The Four Spaces of Spiritual Growth

Well-meaning church leaders have long been trying to force a high level of familiarity within groups, even though the environment is just not conducive to it. Understanding that there are four primary spaces where we grow spiritually can help stop this tendency. Here is a quick overview of the four spaces of spiritual growth.

1. Public Space

Public space is defined as a group of over twenty people, where there is usually about twelve feet between each person. Even when people are closer than twelve feet from each other, there is little to no personal interaction. People don’t know the names of those around them. In a learning environment, which is a common public space, there is usually a teacher or lecturer who serves as the focal point and communicates to the group as a whole. Examples of public space include church, the mall, a concert, or a sporting event.

2. Social Space

A social space consists of a gathering of anywhere from five to twenty people. The people in this group are usually four to twenty feet from one another. Everyone in a social space will know your name, though they won’t know your personal business. In this type of space, you don’t need a lecturer or teacher, but you do need a leader or facilitator if you want to focus the attention of the group in one direction or encourage a common group discussion. A social space is the most conducive environment for getting to know new people. Examples of social space include the break room at work or school, a fun event at church, a party, or just hanging out with friends somewhere.

A social space is the most conducive environment for getting to know new people. Click To Tweet

3. Personal Space

Two to five people are usually present in a personal space. The space between them is anywhere from eighteen inches to four feet. Everyone in your personal space will know more than just your name; they will know details about your life. Our personal spaces are usually filled with friends and peers. No leader, facilitator, or teacher is necessary. Personal space is private space. Outsiders are not welcome. Examples of personal space include best friends on a park bench, road trips, small coffee tables, or anywhere there are personal conversations that you woudn’t want just anyone to hear.

4. Intimate Space

In an intimate space there are only two people present. The space between the two individuals is less than eighteen inches. People in your intimate space know more than your business; they know your secrets. They know you better than anyone else in the world. Where personal space involves good friends, intimate space involves someone you consider family. Examples of intimate space include romantic destinations, private dinners, or any space geared toward personal communiction.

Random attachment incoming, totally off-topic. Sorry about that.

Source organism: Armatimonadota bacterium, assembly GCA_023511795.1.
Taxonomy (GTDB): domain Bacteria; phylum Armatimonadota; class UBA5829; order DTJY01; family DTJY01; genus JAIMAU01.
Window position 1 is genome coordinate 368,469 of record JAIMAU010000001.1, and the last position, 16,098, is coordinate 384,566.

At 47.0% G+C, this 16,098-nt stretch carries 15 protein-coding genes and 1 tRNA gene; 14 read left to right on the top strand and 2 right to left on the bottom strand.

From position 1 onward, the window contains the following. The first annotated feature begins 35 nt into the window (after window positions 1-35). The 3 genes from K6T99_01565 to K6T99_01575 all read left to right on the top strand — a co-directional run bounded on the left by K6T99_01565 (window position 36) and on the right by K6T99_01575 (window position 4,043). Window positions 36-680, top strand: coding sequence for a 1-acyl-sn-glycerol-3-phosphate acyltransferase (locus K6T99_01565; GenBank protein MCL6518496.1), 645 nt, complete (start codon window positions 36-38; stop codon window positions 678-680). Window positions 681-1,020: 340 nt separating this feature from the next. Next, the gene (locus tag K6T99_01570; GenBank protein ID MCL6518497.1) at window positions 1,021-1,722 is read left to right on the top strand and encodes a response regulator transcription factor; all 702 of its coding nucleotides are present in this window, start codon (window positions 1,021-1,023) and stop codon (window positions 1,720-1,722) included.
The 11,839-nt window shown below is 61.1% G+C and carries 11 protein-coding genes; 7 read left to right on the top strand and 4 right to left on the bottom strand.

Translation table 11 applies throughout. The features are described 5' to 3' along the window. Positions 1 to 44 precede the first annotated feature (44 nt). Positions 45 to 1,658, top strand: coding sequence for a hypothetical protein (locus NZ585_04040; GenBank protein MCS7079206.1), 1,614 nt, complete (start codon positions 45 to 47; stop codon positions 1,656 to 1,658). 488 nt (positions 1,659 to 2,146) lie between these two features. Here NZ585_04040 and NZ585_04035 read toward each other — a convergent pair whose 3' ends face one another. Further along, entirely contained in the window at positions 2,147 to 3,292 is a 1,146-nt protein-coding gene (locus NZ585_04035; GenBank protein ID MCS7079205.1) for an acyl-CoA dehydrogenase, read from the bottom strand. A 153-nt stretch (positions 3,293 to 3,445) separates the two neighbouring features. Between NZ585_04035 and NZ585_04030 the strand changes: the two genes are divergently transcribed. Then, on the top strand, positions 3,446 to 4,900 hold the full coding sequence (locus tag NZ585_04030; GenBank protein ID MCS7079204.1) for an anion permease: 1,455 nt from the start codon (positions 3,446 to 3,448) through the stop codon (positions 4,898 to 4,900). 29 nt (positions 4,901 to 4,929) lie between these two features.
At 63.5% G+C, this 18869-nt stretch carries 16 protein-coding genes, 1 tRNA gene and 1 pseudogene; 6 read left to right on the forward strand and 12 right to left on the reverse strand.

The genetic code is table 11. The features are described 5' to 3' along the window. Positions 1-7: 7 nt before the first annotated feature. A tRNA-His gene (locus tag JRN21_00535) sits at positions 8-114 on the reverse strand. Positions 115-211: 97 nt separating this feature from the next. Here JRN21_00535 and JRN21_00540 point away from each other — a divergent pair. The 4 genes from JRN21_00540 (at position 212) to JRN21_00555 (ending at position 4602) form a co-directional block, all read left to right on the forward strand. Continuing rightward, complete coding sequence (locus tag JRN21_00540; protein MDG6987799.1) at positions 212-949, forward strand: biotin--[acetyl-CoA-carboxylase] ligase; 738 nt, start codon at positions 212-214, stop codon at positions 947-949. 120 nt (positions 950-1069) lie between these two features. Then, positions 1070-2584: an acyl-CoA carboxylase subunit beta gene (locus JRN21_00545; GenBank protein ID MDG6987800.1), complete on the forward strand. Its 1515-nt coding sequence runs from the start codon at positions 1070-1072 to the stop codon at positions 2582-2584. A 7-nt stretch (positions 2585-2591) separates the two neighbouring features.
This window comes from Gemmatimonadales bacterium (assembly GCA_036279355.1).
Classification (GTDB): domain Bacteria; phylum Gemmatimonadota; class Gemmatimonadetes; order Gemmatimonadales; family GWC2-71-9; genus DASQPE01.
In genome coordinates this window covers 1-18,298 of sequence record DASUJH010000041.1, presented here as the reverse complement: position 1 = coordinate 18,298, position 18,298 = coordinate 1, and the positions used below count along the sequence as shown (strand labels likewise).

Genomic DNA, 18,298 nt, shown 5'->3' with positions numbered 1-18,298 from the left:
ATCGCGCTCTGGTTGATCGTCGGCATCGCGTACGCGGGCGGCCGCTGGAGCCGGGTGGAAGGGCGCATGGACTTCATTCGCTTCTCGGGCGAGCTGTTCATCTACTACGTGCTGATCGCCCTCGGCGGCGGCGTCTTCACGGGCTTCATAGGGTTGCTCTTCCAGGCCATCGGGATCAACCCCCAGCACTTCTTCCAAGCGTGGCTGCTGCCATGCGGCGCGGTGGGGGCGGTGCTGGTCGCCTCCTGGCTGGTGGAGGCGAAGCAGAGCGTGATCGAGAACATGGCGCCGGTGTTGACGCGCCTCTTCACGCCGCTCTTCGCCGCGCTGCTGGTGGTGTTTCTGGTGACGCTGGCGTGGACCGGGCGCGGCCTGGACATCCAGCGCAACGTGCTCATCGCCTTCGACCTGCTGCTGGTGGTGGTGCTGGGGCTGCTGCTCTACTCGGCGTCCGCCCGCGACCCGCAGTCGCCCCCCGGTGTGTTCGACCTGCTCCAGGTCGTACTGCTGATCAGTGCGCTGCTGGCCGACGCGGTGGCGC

– Nelson Searcy and Kerrick Thomas, with Jennifer Dykes Henson

The above excerpt is from pgs. 40-42 of Activate: An Entirely New Approach to Small Groups.

Drawing from the startling success of small groups at The Journey Church, Nelson Searcy and Kerrick Thomas debunk the myths, set the record straight, and show how church leaders can implement a healthy small group ministry that gets the maximum number of people involved and solves many of the important problems facing churches of all sizes. These practical strategies will produce life-changing results.

P.S. – Click here to grab your copy from Amazon today!

Your partner in ministry,

Nelson

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About Nelson Searcy

Nelson Searcy is an experienced church planter, coach and church growth strategist, working with churches in over 45 denominations. Nelson is also the Founding and Lead Pastor of The Journey Church, with locations across New York City and in San Francisco and Boca Raton, FL. He first developed the Assimilation System 10 years ago at the Journey Church and has since implemented and improved these strategies with over 3,000 churches across all sizes and denominations. He started coaching pastors in 2006 and has personally coached over 2100+ senior pastors, helping them break common growth barriers like 125, 250, 500, 1000 and beyond, all while maintaining personal life and ministry balance. As founder of Church Leader Insights and the Renegade Pastors Network, he has trained more than 50,000 church leaders (3,000+ church planters). He is the author of over 85 church growth resources and 17+ books, including Fusion: Turning First-Time Guests Into Fully-Engaged Members of Your Church and The Renegade Pastor: Abandoning Average in Your Life and Ministry. His continued mission is to help church leaders around the world cooperate with God in creating healthy, thriving churches. Nelson is married to Kelley and together they have one son, Alexander.

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